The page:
Based on the aggregated intelligence of 180,000-plus investors participating in Motley Fool CAPS, the Fool's free investing community, online retail giant (Nasdaq: AMZN) has received a distressing two-star ranking.

With that in mind, let's take a closer look at Amazon's business and see what CAPS investors are saying about the stock right now.

Amazon facts

Headquarters (Founded) Seattle (1994)
Market Cap $97.1 billion
Industry Internet retail
Trailing-12-Month Revenue $43.59 billion

Founder/Chairman/CEO Jeff Bezos

CFO Thomas Szkutak

Return on Equity (Average, Past 3 Years) 19.7%
Cash/Debt $6.33 billion / $0

Apple (Nasdaq: AAPL)

eBay (Nasdaq: EBAY)

Wal-Mart (NYSE: WMT)

Sources: S&P Capital IQ and Motley Fool CAPS.

On CAPS, 20% of the 5,965 members who have rated Amazon believe the stock will underperform the S&P 500 going forward. These bears include All-Stars Kevman24 and TSIF, both of whom are ranked in the top 10% of our community.

Earlier this month, Kevman24 wrote that the Amazon bear case all boiled down to price:

Way way way too high. Fantastic company but this P/E is way out of line in tentative markets. Added to that, it doesn't pay a dividend. ... Don't get me wrong, this company is doing everything right and I believe in its long term success, but it is just priced way too high for my liking.

In fact, Amazon currently sports a lofty P/E of 112.6. That represents a clear premium to competitors like Apple (14.6), eBay (23.2), and Wal-Mart (12.1).

CAPS All-Star TSIF expands on the underperform argument:

Factoring in the cash flow and growth, Amazon has weak margins overall. ... [G]uidance is extremely broad going forward, including [a possible 4Q loss]. I do understand that much of the loss is ramping up the new Kindle and that a loss on the product is not a bad thing overall if it generates supporting sells. ...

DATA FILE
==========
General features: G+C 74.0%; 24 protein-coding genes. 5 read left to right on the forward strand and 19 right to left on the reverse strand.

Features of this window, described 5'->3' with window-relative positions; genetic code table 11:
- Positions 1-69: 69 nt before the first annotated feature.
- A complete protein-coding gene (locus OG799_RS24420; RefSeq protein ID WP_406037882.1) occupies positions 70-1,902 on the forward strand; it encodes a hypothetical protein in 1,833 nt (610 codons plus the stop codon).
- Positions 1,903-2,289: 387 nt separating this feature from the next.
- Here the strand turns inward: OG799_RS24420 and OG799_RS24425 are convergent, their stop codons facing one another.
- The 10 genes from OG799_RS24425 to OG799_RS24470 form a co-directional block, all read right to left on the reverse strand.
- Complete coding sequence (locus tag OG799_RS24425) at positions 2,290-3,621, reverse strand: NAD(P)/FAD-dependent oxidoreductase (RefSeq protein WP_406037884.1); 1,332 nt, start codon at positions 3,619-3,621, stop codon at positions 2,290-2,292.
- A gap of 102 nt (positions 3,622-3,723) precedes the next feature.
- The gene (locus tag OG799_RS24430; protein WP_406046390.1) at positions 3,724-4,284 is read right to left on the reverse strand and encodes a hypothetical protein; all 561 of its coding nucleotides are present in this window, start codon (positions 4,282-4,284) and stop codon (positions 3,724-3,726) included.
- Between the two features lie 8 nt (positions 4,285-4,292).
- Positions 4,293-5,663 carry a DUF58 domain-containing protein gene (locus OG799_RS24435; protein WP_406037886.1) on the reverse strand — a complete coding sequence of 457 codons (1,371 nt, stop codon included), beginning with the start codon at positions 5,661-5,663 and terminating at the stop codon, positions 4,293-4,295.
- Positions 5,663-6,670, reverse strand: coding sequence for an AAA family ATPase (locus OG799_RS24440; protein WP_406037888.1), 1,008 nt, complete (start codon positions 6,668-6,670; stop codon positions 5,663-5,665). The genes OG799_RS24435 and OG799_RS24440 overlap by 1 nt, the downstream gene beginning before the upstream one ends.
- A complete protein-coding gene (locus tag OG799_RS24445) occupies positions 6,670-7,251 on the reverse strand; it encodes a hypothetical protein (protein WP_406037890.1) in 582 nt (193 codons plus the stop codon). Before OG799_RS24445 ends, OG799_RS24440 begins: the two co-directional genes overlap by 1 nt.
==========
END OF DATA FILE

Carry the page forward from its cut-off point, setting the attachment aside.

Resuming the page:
The P/B of 13 is not supportable with losses, even temporary ones. I never liked their inventory position or their receivables and accounts payable, but they fit their model. The no debt and $14 per share cash is a nice cushion and will prop them up as they revamp, but overall, I think they got too aggressive at the wrong time and this may be the mistake that "right sizes" them.

Wrong play, wrong time, not a 100 Billion market cap company. I appreciate how they opened Internet Commerce up to its full potential where others couldn't, but the market sentiment now requires crisp execution and not forward wishful thinking.

What do you think about Amazon, or any other stock for that matter? If you want to retire rich, you need to protect your portfolio from any undue risk. Staying away from dangerous stocks is crucial to securing your financial future, and on Motley Fool CAPS, thousands of investors are working every day to flag them. CAPS is 100% free, so get started!

Interested in another easy way to track Amazon? Add it to your watchlist.

Fool contributor Brian Pacampara owns no position in any of the companies mentioned. Motley Fool newsletter services have recommended buying shares of Amazon, eBay, and Wal-Mart, as well as creating a bull call spread position in Apple and a diagonal call position in Wal-Mart. The Motley Fool owns shares of Apple and Wal-Mart. Try any of our Foolish newsletter services free for 30 days.

We Fools may not all hold the same opinions, but we all believe that considering a diverse range of insights makes us better investors. The Fool's disclosure policy always gets a perfect score.